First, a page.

His recuperation was not entirely trouble-free, however: his determination to return to ambulant independence overrode any semblance of caution he should have exercised when he was back in his New York apartment, assuring his daughter that he would be able to get himself up unaided the following morning, before going off for a very welcome acting opportunity which had been especially made available for him. Predictably, he fell and badly broke his left arm, which meant he was out of action again for an extended period. There is a happy ending to that section of the story, thankfully: although that setback plunged him into a depression, it also acted as a wake-up call to be more realistic about his prospects, and eventually, he was able to do his acting job, which the producer, Spike Lee, had very honourably held open for him; he was also sanguine enough to know that his acting career is all but over, but that that is not the only thing which defines him. His life latterly has not been a triumph of hope over adversity, but there is always hope, where the possibility of a cure is concerned, and most definitely determination, so I found this a rewarding read which I can heartily recommend, and I hope you will too. The hardback version I read was published in 2020, by Headline Publishing Group [UK], ISBN 978-1-4722-7846-3.

Book Review

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The Hollow Ones, by Guillermo del Toro & Chuck Hogan

When I saw the name of “the visionary director of The Shape of Water” [with which I was already familiar, but I suppose not every potential reader is] on the cover, in a prominent position at the top, my attention was drawn to it immediately; I wasn’t aware hitherto that he was also an author, although it is not uncommon for film directors to have authorial input to their films, but his bio at the back only mentions his very successful films*. However, I was prepared to take a risk with this book; I am guessing that Chuck Hogan [whose name suggests he should be a wrestler or stuntman] is the primary writer, given that he is [the usual publishing hyperbole notwithstanding] “a New York Times bestselling novelist”, with GdT supplying the fantasy element of this story. I am normally somewhat selective with my fantasy fiction, but the cover promises, courtesy of The Guardian, that this story is “Like a Jack Reacher crime thriller [of which I have read enough to know what to expect] … with a Van Helsing-style demon hunter”, so to reiterate, I thought it would be worth a risk.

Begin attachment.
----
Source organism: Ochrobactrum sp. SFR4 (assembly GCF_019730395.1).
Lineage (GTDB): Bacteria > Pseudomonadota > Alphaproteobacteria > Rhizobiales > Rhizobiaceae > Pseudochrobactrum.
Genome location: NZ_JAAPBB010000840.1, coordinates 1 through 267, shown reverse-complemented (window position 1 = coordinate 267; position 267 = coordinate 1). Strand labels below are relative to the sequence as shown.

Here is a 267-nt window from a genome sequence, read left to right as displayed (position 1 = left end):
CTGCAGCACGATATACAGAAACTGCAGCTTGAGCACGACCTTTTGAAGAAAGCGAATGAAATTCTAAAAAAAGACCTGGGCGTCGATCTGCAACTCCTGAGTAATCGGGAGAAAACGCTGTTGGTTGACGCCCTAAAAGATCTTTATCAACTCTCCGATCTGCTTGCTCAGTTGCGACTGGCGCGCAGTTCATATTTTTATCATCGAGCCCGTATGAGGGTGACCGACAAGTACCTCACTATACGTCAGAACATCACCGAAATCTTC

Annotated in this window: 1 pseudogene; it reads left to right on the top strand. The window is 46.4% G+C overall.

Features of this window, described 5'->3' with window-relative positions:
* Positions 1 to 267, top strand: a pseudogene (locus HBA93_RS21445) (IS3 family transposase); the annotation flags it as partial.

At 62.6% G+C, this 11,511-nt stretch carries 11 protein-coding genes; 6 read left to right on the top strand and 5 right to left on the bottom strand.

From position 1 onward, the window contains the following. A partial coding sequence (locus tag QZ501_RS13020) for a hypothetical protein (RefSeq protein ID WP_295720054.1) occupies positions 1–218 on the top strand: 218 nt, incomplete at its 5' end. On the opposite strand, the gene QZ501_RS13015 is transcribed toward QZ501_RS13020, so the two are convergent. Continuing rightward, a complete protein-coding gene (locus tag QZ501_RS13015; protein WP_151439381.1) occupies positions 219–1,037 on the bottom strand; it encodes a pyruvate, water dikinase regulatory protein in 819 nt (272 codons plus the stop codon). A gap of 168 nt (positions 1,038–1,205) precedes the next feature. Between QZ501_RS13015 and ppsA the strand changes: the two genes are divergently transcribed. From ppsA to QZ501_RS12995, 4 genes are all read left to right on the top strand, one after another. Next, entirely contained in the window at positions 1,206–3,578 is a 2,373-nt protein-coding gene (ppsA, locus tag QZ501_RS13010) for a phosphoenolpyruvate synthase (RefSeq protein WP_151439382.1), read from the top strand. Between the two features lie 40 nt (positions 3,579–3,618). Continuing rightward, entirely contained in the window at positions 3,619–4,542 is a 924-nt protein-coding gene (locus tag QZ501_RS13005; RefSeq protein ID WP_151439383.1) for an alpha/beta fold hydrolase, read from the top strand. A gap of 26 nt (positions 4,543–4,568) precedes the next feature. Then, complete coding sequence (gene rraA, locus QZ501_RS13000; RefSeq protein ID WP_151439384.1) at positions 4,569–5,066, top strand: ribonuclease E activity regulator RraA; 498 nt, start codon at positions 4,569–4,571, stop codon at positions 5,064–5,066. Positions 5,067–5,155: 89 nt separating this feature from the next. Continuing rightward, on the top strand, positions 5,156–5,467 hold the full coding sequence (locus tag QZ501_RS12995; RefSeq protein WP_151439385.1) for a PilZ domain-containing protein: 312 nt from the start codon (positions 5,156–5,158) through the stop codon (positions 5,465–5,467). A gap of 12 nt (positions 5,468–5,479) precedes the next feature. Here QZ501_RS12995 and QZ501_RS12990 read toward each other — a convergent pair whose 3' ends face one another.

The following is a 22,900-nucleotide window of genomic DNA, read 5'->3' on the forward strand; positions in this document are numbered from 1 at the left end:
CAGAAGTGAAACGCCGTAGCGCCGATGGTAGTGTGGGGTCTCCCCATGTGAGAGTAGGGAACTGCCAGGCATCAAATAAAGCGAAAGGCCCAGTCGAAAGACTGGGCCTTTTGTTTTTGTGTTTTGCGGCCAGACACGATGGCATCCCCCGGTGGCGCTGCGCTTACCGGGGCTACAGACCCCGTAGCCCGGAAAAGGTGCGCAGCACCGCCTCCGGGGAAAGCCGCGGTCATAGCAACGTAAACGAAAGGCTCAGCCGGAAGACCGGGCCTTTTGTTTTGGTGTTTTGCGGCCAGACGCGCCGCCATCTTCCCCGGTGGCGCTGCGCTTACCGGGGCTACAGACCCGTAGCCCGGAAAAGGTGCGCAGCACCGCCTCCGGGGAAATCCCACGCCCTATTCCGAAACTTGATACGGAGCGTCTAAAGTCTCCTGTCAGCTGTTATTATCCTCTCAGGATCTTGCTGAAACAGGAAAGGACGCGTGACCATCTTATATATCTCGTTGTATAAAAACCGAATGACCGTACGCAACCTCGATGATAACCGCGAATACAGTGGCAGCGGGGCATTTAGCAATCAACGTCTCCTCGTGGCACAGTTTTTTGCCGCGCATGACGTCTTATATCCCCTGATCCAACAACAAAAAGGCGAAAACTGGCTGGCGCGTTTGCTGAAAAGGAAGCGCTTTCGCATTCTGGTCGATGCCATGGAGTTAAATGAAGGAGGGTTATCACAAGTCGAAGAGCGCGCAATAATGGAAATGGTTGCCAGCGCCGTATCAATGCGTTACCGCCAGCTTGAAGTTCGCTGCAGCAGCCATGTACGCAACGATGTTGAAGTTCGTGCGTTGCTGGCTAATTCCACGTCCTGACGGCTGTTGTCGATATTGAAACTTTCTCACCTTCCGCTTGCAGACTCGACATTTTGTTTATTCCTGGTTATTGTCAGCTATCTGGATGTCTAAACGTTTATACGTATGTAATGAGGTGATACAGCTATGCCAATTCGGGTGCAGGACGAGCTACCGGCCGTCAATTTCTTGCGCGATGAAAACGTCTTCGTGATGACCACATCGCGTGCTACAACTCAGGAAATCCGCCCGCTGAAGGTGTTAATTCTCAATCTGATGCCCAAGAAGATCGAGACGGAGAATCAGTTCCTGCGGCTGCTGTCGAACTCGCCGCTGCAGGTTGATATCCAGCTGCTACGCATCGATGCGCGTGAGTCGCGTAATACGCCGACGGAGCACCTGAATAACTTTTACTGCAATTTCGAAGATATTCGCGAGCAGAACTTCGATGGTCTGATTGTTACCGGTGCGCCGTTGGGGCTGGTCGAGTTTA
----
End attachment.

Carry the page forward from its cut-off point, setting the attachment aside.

Indeed it was, in my humble estimation anyway. It starts off, to set the scene, with a prelude, describing a mysterious cast iron Edwardian mailbox, situated in the financial district of Manhattan, New York; “a sliver of a property that officially stands as 13½ Stone Street.” Some history is given, and the prelude ends by saying that “Every letter that arrives at The Box is a letter of urgent need—a desperate call for help—and every single envelope carries the same name: